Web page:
2020 Vision

Since March 11, we have lived in a hodgepodge of COVID precautions, COVID hysteria, COVID counter-reactions, and COVID exhaustion. 

The coronavirus got upstaged, but did not go away, when the May 25 death of George Floyd in Minneapolis touched off a new round of racial justice riots. 

Absorbed as we have been in feeding these sorrows into our national appetite for angst, we gave scant notice to a new light in the heavens.

Comet NEOWISE near its closest approach to Earth. Photographed from Joshua Tree National Park, California, 21 July 2020 by Kalpa Semasinghe. Photo licensed under CC BY-SA 4.0.

The comet popped out of the void on March 27. Since then, it has waxed through almost four months of dawns. Now, in July, after sunset, it is on the wane. 

Soon, it will return whence it came, leaving us . . . here.

Photo by Fernando @cferdo on Unsplash.

Oh, C/2020 F3 NEOWISE, what tidings do you bring? 

Optics

Last Monday I bought a pair of Nikon 8×30 binoculars. I wanted something my wife, daughter, grandchildren, and I could use in the future. Comets come and go, but birds are perennial. Still, it was the comet that spurred my purchase. 

I wanted to see NEOWISE. 

What if it was a harbinger?

Back in 1961, the Wilson-Hubbard Comet appeared for a few days in late July. 

As I trekked through a cattail marsh to my sleeping cabin at Scout camp, its pale cone of light hung in the sky over my right shoulder. The haunting evanescence, seen by naked eye, has dwelt with me near sixty years.

Night Sky

Even longer ago than that, we lived in a small town in Illinois. We were many miles from Chicago, or even Peoria; light pollution was unknown. Every cloudless night, the black empyrean glinted with a billion gems.  

You could—and I did—lie on the grass and stare at Orion, the Dippers, Cassiopeia, the Seven Sisters, and the teeming brilliance of the Milky Way. 

One summer night I lay on the lawn for hours and saw with my own eyes—as if it had not already been taught in school—that our Earth rotates beneath not only the sun and the moon, but beneath the whole firmament. One by one the constellations sink beyond the west while others creep out from under the east.

Beyond that simple truth, I had no grasp of the thing. Intuition failed me as a natural philosopher.

When I heard the learn’d astronomer, 
When the proofs, the figures, were ranged in columns before me, 
When I was shown the charts and diagrams, to add, divide, and measure them, 
When I sitting heard the astronomer where he lectured with much applause in the lecture-room, 
How soon unaccountable I became tired and sick, 
Till rising and gliding out I wander’d off by myself,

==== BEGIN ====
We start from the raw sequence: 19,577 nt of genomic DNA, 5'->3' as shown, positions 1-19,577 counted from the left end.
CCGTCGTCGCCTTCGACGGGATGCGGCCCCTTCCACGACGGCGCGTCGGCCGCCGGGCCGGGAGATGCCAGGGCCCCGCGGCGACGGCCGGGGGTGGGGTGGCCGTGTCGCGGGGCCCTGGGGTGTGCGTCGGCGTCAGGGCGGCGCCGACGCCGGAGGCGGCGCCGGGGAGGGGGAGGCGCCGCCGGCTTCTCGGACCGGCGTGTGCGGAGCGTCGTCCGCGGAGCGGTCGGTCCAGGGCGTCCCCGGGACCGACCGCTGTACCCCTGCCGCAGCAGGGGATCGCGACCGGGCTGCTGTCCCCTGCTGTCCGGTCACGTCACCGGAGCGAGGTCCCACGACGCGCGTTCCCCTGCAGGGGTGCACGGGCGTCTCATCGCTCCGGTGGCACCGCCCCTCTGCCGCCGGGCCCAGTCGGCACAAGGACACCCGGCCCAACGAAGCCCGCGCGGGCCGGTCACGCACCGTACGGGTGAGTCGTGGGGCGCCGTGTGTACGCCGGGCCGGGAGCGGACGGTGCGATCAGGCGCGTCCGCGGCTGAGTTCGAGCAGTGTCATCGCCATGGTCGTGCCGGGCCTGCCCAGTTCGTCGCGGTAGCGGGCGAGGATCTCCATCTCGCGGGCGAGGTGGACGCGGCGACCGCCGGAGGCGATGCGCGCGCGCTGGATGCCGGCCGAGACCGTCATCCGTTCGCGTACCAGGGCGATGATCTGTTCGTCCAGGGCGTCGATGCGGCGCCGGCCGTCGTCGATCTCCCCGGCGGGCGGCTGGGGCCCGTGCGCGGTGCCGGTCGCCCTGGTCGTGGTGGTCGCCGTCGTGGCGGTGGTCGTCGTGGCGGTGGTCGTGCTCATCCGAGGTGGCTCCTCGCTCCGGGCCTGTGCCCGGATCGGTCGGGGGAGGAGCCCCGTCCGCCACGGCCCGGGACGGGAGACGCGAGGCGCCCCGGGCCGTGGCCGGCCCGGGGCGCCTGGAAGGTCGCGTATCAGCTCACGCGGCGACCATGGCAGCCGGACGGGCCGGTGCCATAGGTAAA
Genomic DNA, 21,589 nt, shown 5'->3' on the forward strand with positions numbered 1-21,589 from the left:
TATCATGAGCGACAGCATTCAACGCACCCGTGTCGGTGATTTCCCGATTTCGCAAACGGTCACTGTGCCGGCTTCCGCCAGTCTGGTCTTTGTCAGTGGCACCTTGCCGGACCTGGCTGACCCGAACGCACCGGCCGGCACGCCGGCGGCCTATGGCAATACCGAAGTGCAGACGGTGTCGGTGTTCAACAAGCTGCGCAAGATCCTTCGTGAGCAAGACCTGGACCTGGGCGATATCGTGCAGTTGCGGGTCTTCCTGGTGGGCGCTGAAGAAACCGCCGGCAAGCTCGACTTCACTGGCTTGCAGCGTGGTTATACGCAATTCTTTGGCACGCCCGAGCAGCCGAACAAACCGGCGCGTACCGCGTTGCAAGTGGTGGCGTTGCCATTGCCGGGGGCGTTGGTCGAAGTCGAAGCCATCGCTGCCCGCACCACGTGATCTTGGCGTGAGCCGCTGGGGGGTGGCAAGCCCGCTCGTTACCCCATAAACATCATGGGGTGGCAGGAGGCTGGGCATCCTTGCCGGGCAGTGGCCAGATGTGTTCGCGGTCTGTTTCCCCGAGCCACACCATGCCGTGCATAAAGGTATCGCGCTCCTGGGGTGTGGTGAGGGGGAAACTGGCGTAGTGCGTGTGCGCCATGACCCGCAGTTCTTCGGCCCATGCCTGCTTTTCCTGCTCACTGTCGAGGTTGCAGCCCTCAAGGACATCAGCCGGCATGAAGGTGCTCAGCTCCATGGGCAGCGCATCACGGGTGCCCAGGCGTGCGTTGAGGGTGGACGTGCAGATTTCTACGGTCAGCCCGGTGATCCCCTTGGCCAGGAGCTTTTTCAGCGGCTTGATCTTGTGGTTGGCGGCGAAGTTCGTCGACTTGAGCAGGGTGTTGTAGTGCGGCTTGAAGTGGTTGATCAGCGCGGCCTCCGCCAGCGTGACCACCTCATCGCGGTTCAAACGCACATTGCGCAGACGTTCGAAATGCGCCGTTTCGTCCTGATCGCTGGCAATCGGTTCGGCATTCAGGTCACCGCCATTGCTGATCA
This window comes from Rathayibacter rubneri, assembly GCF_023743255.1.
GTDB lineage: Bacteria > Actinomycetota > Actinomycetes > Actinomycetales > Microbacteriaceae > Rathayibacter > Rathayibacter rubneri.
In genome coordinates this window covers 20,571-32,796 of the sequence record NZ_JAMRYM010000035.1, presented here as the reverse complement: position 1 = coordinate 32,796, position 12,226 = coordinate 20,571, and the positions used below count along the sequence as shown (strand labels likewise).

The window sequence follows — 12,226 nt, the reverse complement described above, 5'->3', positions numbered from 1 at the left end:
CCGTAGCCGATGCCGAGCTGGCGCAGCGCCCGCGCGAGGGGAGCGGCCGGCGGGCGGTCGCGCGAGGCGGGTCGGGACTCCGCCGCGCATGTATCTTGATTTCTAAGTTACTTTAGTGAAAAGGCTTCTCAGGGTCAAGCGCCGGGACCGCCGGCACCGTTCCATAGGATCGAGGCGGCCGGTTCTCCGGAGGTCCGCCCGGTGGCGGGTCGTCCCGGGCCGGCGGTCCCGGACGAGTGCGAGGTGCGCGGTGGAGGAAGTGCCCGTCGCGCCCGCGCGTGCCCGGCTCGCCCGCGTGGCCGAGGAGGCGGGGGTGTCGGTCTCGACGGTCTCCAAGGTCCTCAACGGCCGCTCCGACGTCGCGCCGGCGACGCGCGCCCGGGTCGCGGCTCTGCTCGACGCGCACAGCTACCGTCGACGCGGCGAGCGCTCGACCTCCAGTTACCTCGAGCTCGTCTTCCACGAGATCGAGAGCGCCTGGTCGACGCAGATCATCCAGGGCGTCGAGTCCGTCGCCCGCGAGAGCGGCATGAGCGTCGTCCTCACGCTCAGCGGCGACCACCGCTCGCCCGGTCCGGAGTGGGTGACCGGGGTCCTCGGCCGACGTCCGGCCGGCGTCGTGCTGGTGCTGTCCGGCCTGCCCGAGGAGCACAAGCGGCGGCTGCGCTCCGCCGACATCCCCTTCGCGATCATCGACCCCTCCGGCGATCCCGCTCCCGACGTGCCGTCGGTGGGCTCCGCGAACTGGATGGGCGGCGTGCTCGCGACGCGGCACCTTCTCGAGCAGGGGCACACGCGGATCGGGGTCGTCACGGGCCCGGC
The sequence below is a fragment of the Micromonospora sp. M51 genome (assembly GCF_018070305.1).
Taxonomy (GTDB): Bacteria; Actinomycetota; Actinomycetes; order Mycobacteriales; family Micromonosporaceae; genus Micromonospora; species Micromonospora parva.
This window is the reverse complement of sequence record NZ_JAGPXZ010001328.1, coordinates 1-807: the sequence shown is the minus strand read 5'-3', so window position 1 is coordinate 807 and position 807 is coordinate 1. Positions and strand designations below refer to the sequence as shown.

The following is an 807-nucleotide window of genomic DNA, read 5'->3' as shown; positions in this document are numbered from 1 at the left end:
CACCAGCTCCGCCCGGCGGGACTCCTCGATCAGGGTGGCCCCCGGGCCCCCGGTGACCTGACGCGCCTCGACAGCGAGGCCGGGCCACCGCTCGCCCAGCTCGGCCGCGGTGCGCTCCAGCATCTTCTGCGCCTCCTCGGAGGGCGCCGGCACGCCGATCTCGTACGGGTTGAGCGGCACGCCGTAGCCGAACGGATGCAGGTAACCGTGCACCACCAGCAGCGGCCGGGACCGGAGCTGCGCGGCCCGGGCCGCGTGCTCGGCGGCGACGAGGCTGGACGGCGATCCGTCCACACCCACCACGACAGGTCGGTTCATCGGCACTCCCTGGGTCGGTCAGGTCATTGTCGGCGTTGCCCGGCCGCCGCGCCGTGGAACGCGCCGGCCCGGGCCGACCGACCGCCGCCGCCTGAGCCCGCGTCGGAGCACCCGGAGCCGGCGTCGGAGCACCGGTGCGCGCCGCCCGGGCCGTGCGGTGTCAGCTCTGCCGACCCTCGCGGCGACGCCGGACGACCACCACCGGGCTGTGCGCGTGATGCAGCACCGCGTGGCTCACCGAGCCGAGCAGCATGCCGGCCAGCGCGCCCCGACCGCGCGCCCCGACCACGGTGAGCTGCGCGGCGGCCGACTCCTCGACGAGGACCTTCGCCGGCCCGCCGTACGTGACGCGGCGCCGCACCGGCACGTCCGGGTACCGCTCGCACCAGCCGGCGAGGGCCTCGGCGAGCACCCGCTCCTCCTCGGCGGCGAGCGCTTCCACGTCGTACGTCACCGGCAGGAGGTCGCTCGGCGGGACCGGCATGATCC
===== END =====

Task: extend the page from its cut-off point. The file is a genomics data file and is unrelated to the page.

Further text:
In the mystical moist night-air, and from time to time, 
Look’d up in perfect silence at the stars.
—Walt Whitman

Astronomy

In days of yore, the farmers, shepherds, and sailors kept company with the night sky. They looked up to fathom its meaning. They gave its regions fanciful names out of folklore and national myths. 

Ptolemy scans the heavens, guided by Urania, the muse of astronomy. 1508 engraving by Gregor Reisch. Pubic Domain.

They relied on heavenly bodies to guide their ways on Earth.

They saw that the stars hold fixed relations with one another, all but a recalcitrant few that wander as if by whimsy through the celestial field. These few they called “planets”—a name that means “wanderer.”

Claudius Ptolemy (c. 100-170) worked out a math to map the planets’ paths. This was a feat. 

The challenge was that the planets, as viewed from Earth, seem to halt and go backwards from time to time, apparently at irregular intervals. Unavoidably, Ptolemy’s geometry to account for this oddity was complicated.

In the Middle Ages, Ptolemy’s complex model of planetary motion coexisted with Aristotle’s simple construct of the sky as a sphere of crystal in which the stars were embedded. Aristotle’s notion addressed the changeless reaches of space, while Ptolemy’s pinned down the meanderings of the planets against that space.

Astronomer Copernicus, or Conversations with God, 1873, by Jan Matejko. Public Domain.

Come the Renaissance: The sky, like all things else, got re-examined. Nicolaus Copernicus (1473-1543) wrote a book, De Revolutionibus Orbium Coelestium—On the Revolutions of the Celestial Spheres. He hesitated to publish his theory, so controversial was it. When, on his deathbed, he set loose his manuscript, it knocked over Ptolemy’s applecart, placing the sun at the center of the universe and making of Earth a mere planet—just like the tiny ones that blundered about the nocturnal sky, only closer.

Kepler in 1610. Unknown artist. Public Domain.

The Copernican view—which took almost a century to become accepted science—required a new model for the motions of planets. Johannes Kepler (1571-1630), a human calculating machine, figured the true orbits of the planets, which turned out to be elliptical, not circular as had always been assumed.

Comets

The permanent stars were fixed in crystal and the desultory planets ranged along an elliptical racetrack. 

Comets were something else again.

Noble stargazer Tycho Brahe (1546-1601) observed the Great Comet of 1577 and recorded thousands of position fixes as it passed by. The comet’s trajectory did not fit his system, nor Kepler’s, nor Copernicus’s, nor Ptolemy’s. 

It turns out that comets are adventitious travelers from the far reaches of our solar system.

They arrive all of a sudden and make a big splash. Then they depart, leaving us none the wiser.

Still, they have been taken as portents. 

“I came in with Halley’s Comet in 1835. It is coming again next year, and I expect to go out with it. It will be the greatest disappointment of my life if I don’t go out with Halley’s Comet. The Almighty has said, no doubt: ‘Now here are these two unaccountable freaks; they came in together, they must go out together.’”

Mark Twain, 1909